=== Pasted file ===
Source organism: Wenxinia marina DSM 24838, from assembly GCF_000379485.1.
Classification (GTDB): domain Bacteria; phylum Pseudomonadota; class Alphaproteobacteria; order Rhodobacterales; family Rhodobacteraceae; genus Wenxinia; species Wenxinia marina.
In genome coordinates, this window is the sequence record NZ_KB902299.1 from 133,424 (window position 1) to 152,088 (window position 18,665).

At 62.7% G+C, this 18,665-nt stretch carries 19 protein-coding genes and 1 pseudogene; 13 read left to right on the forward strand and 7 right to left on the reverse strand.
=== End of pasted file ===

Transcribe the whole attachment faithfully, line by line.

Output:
Source organism: Wenxinia marina DSM 24838, from assembly GCF_000379485.1.
Classification (GTDB): domain Bacteria; phylum Pseudomonadota; class Alphaproteobacteria; order Rhodobacterales; family Rhodobacteraceae; genus Wenxinia; species Wenxinia marina.
In genome coordinates, this window is the sequence record NZ_KB902299.1 from 133,424 (window position 1) to 152,088 (window position 18,665).

At 62.7% G+C, this 18,665-nt stretch carries 19 protein-coding genes and 1 pseudogene; 13 read left to right on the forward strand and 7 right to left on the reverse strand.